"The Heiress," a 1947 costume drama by Ruth and August Goetz based on the 1880 Henry James novel "Washington Square," has been revived on Broadway with the same regularity as other far more important classics of American drama.
Even Edward Albee's "Who's Afraid of Virginia Woolf?," which is currently receiving its fourth Broadway production, lags behind "The Heiress," which just opened on Broadway for the fifth time.
While "The Heiress" might fall short of being great dramatic literature, it does make for an entertaining star vehicle filled with elaborate turn-of-the-century costumes, references to high society and plenty of bold dramatic gestures.
Catherine Sloper (Jessica Chastain), the dull and unattractive daughter of Dr. Austin Sloper (David Strathairn), is courted by the penniless suitor Morris Townsend (Dan Stevens), which leads Dr. Sloper to believe that Townsend is only interested in his daughter's money.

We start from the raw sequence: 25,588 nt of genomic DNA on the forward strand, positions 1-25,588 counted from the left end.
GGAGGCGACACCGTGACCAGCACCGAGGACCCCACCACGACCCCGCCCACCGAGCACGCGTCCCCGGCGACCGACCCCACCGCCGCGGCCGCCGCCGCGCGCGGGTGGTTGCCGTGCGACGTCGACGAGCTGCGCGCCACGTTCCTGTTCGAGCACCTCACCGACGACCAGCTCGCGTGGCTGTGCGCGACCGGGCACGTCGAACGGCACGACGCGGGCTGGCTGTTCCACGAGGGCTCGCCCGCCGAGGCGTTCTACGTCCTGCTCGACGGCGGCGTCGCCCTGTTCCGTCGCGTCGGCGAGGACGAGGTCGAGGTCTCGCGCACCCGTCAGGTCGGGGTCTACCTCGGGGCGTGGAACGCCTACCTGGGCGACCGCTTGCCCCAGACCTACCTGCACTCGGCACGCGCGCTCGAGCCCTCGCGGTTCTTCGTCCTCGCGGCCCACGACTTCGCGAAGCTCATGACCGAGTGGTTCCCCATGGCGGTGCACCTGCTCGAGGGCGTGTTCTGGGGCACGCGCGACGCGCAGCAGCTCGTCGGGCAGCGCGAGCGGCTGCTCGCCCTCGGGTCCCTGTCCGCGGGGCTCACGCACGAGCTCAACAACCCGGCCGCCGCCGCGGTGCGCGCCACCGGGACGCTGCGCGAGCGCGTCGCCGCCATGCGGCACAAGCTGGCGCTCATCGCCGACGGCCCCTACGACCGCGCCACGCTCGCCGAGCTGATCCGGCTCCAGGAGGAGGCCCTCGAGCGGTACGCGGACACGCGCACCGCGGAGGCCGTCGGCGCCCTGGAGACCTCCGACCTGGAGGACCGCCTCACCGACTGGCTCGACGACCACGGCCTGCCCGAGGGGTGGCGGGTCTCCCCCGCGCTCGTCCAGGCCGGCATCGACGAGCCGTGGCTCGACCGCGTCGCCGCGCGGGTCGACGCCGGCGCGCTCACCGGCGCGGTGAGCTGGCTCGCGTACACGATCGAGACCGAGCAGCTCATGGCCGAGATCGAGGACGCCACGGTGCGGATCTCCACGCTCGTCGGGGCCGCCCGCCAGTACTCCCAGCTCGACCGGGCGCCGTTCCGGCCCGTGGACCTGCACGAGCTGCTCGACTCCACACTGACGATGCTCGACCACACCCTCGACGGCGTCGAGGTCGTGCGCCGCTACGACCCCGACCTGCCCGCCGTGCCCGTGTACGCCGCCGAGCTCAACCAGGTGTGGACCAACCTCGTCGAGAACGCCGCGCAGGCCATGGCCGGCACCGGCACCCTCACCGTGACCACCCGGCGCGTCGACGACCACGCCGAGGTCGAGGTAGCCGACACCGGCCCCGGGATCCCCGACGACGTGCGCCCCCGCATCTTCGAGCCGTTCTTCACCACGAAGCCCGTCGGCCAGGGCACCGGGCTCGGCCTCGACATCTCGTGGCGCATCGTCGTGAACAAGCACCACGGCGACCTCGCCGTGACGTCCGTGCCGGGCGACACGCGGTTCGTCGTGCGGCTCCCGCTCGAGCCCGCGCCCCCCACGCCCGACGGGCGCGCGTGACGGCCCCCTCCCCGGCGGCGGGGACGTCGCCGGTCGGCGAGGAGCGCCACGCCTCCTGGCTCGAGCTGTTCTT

Catherine eventually learns the truth of Morris' motivation and her father's contempt for her, which causes her to grow hard as nails. In the famous final scene, Catherine orders the town house door be bolted shut while Morris, who expected Catherine to come out and marry him, knocks frantically from the outside.
To suit her role, Chastain, who received an Oscar nomination for "The Help," is made to look awkward. But what really distinguishes her performance, which marks her Broadway debut, is how she convincingly evolves from an insecure, loving young girl into a steely, bitter woman.
Stevens, who plays Matthew Crawley on the English television series "Downton Abbey," also makes a fine New York stage debut, hiding his character's unsavory motives behind a sunny, guileless facade.
Strathairn maintains a dour disposition to the role of the doctor, while Judith Ivey brings a sweet and lively presence as Catherine's warm aunt Lavinia.
If you go: "The Heiress" plays at the Walter Kerr Theater through Feb. 10.
219 W. 48th St., 212-239-6200, theheiressonbroadway.com.